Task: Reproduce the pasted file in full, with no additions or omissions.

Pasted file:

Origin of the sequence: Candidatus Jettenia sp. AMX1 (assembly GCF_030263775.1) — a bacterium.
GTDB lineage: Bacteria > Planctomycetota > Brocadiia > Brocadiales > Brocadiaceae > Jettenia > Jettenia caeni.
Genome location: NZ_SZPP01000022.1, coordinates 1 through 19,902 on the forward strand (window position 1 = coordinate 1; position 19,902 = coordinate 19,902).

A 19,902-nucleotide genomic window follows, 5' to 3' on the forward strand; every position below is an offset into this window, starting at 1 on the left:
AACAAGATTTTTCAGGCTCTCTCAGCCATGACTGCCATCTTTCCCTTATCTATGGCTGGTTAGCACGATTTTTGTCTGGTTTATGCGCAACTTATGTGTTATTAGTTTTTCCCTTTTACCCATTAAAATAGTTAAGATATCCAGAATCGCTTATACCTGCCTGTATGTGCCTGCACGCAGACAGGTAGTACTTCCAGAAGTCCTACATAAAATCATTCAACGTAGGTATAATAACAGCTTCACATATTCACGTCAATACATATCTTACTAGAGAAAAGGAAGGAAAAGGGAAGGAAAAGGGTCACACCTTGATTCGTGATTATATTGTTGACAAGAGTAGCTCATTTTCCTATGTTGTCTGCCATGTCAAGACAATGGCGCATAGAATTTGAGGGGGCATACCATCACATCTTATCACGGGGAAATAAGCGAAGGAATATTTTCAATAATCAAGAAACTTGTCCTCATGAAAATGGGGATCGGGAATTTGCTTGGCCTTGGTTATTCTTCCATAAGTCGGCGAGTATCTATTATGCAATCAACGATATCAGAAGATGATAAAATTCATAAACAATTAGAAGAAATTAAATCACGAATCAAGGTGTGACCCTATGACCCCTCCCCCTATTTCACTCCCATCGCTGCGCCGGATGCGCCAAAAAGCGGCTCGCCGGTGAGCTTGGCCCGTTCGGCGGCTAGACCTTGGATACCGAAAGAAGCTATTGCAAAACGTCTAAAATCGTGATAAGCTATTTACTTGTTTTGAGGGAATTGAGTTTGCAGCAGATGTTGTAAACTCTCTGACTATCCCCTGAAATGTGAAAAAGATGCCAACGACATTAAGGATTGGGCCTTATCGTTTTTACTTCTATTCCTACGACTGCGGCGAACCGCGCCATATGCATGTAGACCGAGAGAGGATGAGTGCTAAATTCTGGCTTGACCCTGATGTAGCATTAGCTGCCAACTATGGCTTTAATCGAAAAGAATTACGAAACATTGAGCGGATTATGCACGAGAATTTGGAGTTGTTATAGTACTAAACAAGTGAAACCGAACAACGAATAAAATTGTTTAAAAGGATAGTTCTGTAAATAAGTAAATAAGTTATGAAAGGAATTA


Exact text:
Origin of the sequence: Candidatus Jettenia sp. AMX1 (assembly GCF_030263775.1) — a bacterium.
GTDB lineage: Bacteria > Planctomycetota > Brocadiia > Brocadiales > Brocadiaceae > Jettenia > Jettenia caeni.
Genome location: NZ_SZPP01000022.1, coordinates 1 through 19,902 on the forward strand (window position 1 = coordinate 1; position 19,902 = coordinate 19,902).

A 19,902-nucleotide genomic window follows, 5' to 3' on the forward strand; every position below is an offset into this window, starting at 1 on the left:
AACAAGATTTTTCAGGCTCTCTCAGCCATGACTGCCATCTTTCCCTTATCTATGGCTGGTTAGCACGATTTTTGTCTGGTTTATGCGCAACTTATGTGTTATTAGTTTTTCCCTTTTACCCATTAAAATAGTTAAGATATCCAGAATCGCTTATACCTGCCTGTATGTGCCTGCACGCAGACAGGTAGTACTTCCAGAAGTCCTACATAAAATCATTCAACGTAGGTATAATAACAGCTTCACATATTCACGTCAATACATATCTTACTAGAGAAAAGGAAGGAAAAGGGAAGGAAAAGGGTCACACCTTGATTCGTGATTATATTGTTGACAAGAGTAGCTCATTTTCCTATGTTGTCTGCCATGTCAAGACAATGGCGCATAGAATTTGAGGGGGCATACCATCACATCTTATCACGGGGAAATAAGCGAAGGAATATTTTCAATAATCAAGAAACTTGTCCTCATGAAAATGGGGATCGGGAATTTGCTTGGCCTTGGTTATTCTTCCATAAGTCGGCGAGTATCTATTATGCAATCAACGATATCAGAAGATGATAAAATTCATAAACAATTAGAAGAAATTAAATCACGAATCAAGGTGTGACCCTATGACCCCTCCCCCTATTTCACTCCCATCGCTGCGCCGGATGCGCCAAAAAGCGGCTCGCCGGTGAGCTTGGCCCGTTCGGCGGCTAGACCTTGGATACCGAAAGAAGCTATTGCAAAACGTCTAAAATCGTGATAAGCTATTTACTTGTTTTGAGGGAATTGAGTTTGCAGCAGATGTTGTAAACTCTCTGACTATCCCCTGAAATGTGAAAAAGATGCCAACGACATTAAGGATTGGGCCTTATCGTTTTTACTTCTATTCCTACGACTGCGGCGAACCGCGCCATATGCATGTAGACCGAGAGAGGATGAGTGCTAAATTCTGGCTTGACCCTGATGTAGCATTAGCTGCCAACTATGGCTTTAATCGAAAAGAATTACGAAACATTGAGCGGATTATGCACGAGAATTTGGAGTTGTTATAGTACTAAACAAGTGAAACCGAACAACGAATAAAATTGTTTAAAAGGATAGTTCTGTAAATAAGTAAATAAGTTATGAAAGGAATTA